|Born||October 4, 1950 (age 65)|
|Occupation||Executive Chair, Center for Investigative Reporting|
|Spouse(s)||Sharon Stone (1998–2004; divorced; 1 child)
Christine Borders (m. 2006; 2 children)
Phil Bronstein (born October 4, 1950) is an American journalist and editor. He serves as executive chair of the board for the Center for Investigative Reporting in Berkeley, California. He is best known for his work as a war correspondent and investigative journalist. In 1986, he was a finalist for the Pulitzer Prize for his reporting on the fall of Philippine dictator Ferdinand Marcos. Later, he held leadership positions with the San Francisco Examiner, San Francisco Chronicle, and Hearst Newspapers Corporation.
As a child, Bronstein’s family moved frequently. Much of his youth was spent in Montreal, Canada. Eventually, he settled in California. Bronstein attended but did not graduate from the University of California, Davis. While at Davis, he got his first taste of journalism. He wrote movie reviews for the school paper.
Bronstein’s first professional job was as a reporter for KQED-TV in San Francisco. In 1980, the San Francisco Examiner hired him as a beat reporter. He went on to report from conflict areas around the world as a foreign correspondent for eight years, such as Peru, the Middle East, El Salvador and the Philippines.
In 1991, Bronstein was promoted to the executive editor position at the Examiner. He held that position until 2000. When an alligator escaped into a city lake in 1996, Bronstein arrived in scuba gear to assist with the capture, but police turned him away.
Hearst Corporation, the parent company of the Examiner, bought the San Francisco Chronicle in 2000. The Chronicle was the other major daily paper for the San Francisco Bay Area.  Hearst already owned the Examiner and chose to merge the two newsrooms. Bronstein became senior vice president and executive editor of the Chronicle in November 2000.
As editor, Bronstein had the difficult task of building trust and consensus between two previously rival news teams. The merger happened at the same time as a general decline in the newspaper industry, making the job even more difficult. Bronstein made staffing changes, created new features, and attempted to bring the Chronicle into the Internet age, all while preserving the Bay Area cultural viewpoint. In the first two years of the merger, staff was reduced from 520 to 485 and there was less content within the daily paper.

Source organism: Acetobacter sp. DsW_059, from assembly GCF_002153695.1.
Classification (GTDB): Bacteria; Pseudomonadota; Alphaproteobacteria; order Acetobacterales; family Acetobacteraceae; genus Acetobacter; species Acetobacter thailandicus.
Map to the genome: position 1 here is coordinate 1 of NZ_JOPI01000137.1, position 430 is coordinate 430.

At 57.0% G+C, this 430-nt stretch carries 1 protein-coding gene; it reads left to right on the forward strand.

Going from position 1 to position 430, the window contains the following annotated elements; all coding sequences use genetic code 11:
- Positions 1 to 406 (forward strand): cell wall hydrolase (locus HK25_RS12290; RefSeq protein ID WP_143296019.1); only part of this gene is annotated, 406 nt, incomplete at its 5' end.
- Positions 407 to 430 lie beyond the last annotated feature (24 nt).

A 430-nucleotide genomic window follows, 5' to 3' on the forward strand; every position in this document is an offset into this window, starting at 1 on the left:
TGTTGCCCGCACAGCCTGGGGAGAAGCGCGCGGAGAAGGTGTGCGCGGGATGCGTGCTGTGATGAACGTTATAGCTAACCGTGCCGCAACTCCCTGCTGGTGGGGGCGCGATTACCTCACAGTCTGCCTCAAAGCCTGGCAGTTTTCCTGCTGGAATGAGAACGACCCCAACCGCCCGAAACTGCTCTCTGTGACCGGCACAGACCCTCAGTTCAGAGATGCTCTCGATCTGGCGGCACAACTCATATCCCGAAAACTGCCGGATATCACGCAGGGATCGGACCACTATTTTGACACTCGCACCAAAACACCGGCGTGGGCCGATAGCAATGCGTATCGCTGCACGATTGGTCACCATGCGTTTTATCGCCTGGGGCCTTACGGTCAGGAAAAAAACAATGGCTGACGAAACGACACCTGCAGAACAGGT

In January 2008, Hearst Corporation announced Bronstein as editor-at-large for both the Chronicle and Hearst Newspapers. In his new role, Bronstein wrote a weekly column for the Chronicle. He also wrote blog entries for SFGate.com. At the Chronicle, he was replaced as editor by Arizona Republic editor Ward Bushee.
Bronstein left Hearst Newspapers and the Chronicle in March 2012. He had been named chairman of the board for the Center for Investigative Reporting in 2011. Upon leaving the Chronicle, his role at the Center expanded.
The tabloid press has closely followed Bronstein’s personal life. He has been married four times. He married actress Sharon Stone on February 14, 1998. The couple separated in 2003. They completed their divorce on January 29, 2004. At first, Stone and Bronstein shared joint custody of their adopted son, Roan. In 2008, a judge gave Bronstein full custody of their son.
Bronstein is married to his fourth wife, Christine (Borders) Bronstein. This is the second marriage for Christine (Borders) Bronstein, who founded a social network for women called “A Band of Wives.” The couple have two children.
Awards and recognition
In 1986, Bronstein was a finalist for the Pulitzer Prize for his reporting on the overthrow of Ferdinand Marcos, long-standing dictator of the Philippines. Bronstein’s work in the Philippines also earned him awards from the Associated Press, the Overseas Press Club, the World Affairs Council, and the Media Alliance.
- Fost, Dan (30 March 2012), "Merger with investigative unit likely to mean major shift in Bay Citizen coverage", The New York Times (New York), pp. 23A
- Julie Haire. "So What Do You Do, Phil Bronstein?". mediabistro. Retrieved 26 December 2012.
- Julie Tucker (7 January 2012). "Phil Bronstein leaves Hearst after 31 years". SFGate.com. Retrieved 26 December 2012.
- Phil Bronstein, The Complete Marquis Who’s Who
- Frank Bruni (19 May 1998). "San Francisco Journal; The Newsman and His Movie Queen". The New York Times. Retrieved 26 December 2012.
- Sampey, Kathleen (15 November 2004), "Phil Bronstein: On the Spot", Adweek (New York) 45 (43): 28
- "Bronstein, Phil" (PDF). Retrieved 26 December 2012.
- "Bronstein named to lead examiner", San Francisco Chronicle (San Francisco), pp. A2, 24 November 1991
- "Hearst buys S.F. Chronicle; merger likely with Examiner". Retrieved 26 December 2012.
- "Phil Bronstein", SGA Executive Tracker, 28 August 2012
- Felicity Barringer (2 December 2002). "MEDIA; An Uneven Road to Respectability For The San Francisco Chronicle". The New York Times. Retrieved 26 December 2012.
- Yang, Nu (March 2012), "Resignation of Hearst Newspapers’s Phil Bronstein", Editor & Publisher 145 (3): 69
- Yang, Nu (July 2011), "Center for Investigative Reporting: Phil Bronstein", Editor & Publisher 144 (7): 69
- Fost, Dan (5 July 2003), "Stone, Bronstein plan to divorce", The Globe and Mail (Canada), pp. 23A
- "Stone Cold: After Surviving Two Health Scares and One Large Lizard, Sharon Stone and Her Editor Husband, Phil Bronstein, Call It Quits". The New York Times. 21 July 2003. Retrieved 26 December 2012.
- Antonowicz, Anton (24 September 2008), "Stone loses custody battle of son Roan, 8; Hollywood", The Mirror (9)
- "My Interview With Christine Bronstein". Success and Chocolate. Retrieved 26 December 2012.